517_14AT THE moment of celebration at the ending of apartheid, the political career of Zach de Beer – leader of the Progressive Federal Party in South Africa and its successor, the Democratic Party, from 1987 until 1994 – came simultaneously to fruition and defeat. As leader of the Democratic Party during the transitional negotiations towards a new constitution in the early 1990s, de Beer and his political colleagues realised the objectives of their party more completely than any other long-standing political current in South Africa.

The agreed constitution of the “New South Africa” (the “Rainbow Nation”, in Archbishop Tutu’s phrase) secured each of the major goals of the Democratic Party, and with them of de Beer’s own political hopes. These were, first, the dismantling of the racist constitution of the old South Africa together with the entire apparatus of racist legislation erected on its basis, and second, the preservation – untouched – of the powerful economic infrastructure of almost entirely white-owned private property, in finance, industry and the land.

By comparison, under the then President F.W. de Klerk, the former ruling National Party – the exclusive political master of South Africa over 40 years – was compelled to consent to the dismantling of its cherished ideological project of white political supremacy and the systemic separation of the races. The now ruling African National Congress, too, under Nelson Mandela, had to consent to abandon the core of its economic and social programme, enshrined in the Freedom Charter of 1955. This programme had represented all things to all people within the alliance between the ANC and the South African Communist Party: a fudge between centralised state control of the “commanding heights”, as in the model of the Soviet Union and the Cold War states of eastern Europe, and a heavily statised capitalist economy on the model of, say, Sweden, or pre-Thatcherite Britain.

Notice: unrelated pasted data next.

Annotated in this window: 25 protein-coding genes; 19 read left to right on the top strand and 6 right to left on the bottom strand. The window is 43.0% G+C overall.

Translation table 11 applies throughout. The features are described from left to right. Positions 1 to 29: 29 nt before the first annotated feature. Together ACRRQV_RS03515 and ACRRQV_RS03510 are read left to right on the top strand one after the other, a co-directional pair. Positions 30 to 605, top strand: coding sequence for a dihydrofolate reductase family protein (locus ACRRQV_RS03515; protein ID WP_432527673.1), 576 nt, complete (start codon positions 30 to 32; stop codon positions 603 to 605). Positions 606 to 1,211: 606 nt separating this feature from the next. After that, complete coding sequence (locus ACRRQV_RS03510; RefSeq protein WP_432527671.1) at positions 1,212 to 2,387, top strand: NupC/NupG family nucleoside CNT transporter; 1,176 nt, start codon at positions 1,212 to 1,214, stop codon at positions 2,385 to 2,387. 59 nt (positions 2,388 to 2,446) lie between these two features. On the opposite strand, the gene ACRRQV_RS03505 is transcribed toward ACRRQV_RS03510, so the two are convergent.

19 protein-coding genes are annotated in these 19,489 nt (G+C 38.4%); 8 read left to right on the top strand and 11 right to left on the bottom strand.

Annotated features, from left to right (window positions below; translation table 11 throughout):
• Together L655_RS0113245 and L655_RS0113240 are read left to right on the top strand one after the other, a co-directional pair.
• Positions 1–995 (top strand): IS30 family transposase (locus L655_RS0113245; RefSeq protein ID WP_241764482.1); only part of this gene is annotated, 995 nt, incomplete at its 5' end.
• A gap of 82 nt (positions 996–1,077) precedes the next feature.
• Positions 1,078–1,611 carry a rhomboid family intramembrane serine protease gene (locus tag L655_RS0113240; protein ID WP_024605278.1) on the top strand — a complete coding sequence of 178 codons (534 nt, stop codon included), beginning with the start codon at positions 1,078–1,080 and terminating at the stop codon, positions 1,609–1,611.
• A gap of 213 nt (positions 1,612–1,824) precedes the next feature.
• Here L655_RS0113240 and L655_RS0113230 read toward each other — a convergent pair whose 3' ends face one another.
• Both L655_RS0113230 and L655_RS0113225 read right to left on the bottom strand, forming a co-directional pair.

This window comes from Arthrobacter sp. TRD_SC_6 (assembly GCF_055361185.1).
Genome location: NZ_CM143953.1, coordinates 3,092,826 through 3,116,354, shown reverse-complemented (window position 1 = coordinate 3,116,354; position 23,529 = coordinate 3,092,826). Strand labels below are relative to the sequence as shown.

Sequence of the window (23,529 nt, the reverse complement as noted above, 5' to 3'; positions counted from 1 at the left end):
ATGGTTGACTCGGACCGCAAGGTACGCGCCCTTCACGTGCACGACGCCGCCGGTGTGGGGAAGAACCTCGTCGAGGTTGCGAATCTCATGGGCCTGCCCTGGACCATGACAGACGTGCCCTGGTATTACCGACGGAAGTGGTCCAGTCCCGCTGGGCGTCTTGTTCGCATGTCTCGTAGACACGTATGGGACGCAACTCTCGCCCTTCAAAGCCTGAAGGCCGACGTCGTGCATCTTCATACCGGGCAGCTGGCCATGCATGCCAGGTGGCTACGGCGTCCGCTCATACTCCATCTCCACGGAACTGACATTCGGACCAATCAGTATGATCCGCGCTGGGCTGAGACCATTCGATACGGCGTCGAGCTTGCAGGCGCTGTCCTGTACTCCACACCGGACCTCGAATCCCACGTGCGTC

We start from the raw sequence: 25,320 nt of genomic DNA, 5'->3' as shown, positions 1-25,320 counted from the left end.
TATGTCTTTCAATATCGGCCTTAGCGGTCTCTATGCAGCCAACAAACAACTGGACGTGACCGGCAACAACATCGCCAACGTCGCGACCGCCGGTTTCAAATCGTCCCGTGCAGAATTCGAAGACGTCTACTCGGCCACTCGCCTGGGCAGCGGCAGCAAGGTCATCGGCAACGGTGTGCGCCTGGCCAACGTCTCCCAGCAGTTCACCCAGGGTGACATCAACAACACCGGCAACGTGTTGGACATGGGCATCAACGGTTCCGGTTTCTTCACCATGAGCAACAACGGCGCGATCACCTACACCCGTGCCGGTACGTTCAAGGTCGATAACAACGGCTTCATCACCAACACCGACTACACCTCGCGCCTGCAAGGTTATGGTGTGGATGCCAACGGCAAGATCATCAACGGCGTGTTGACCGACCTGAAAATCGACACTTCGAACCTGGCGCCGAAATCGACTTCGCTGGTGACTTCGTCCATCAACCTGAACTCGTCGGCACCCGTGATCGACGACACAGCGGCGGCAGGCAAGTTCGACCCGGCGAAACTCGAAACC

In this sense, the outcome of the South African transitional negotiations, coming after the downfall of the Berlin Wall and the ending of the Cold War, together with the radical defeat of the Keynesian agenda in the 1980s, marked a triumph in South Africa for the political middle ground headed by de Beer and his companions-in-arms.

Within South Africa, de Beer and his political colleagues (the best known of whom was Helen Suzman) remained in continuous, and honourable, conflict with the apartheid despotism. In Western Europe, however, their trajectory would be considered largely conservative. The resulting economic and social “conservatism” of the new South Africa is very much what de Beer, Suzman and their powerful supporters in the inner chambers of the economy wished it to be. Zach de Beer was himself for many years a director of the Anglo- American-De Beers nucleus in southern African mining, finance and industry.

The overwhelming majority for the ANC in the first post-apartheid general election of 1994, however, further marginalised the Democratic Party. De Beer took personal blame for this defeat and resigned as party leader. Recognising the talents and integrity of this Afrikaans-speaking, pro-capitalist liberal, President Mandela appointed him as South African ambassador to the Netherlands, home of his father’s ancestors.

Through various changes of name and programme, as the Progressive Federal Party, and before that as the Progressive Party (the “Progs”), de Beer’s political current derived originally from the former governing United Party, led most famously during the Second World War by Field Marshal Jan Christian Smuts. The United Party, in turn, came out of the South Africa Party, formed by Smuts and General Louis Botha in the first decade of the century.

Both senior commanders of Boer forces in the war in South Africa against Britain in 1899-1902, Smuts and Botha made the crucial compromise with the superior power after the military defeat of the Boer states, and helped write the constitution of the unified South Africa in 1910 – basically, the racially exclusive constitution ensuring white domination which came to an end in 1994.

In this sense, de Beer continued an almost century-long tradition of Afrikaner pragmatism – of adaptation to the stronger current of the time, in order to save what could be saved. His motto could have been that of the old Sicilian prince in di Lampedusa’s novel The Leopard, who argued that, for things to remain the same, things had to change.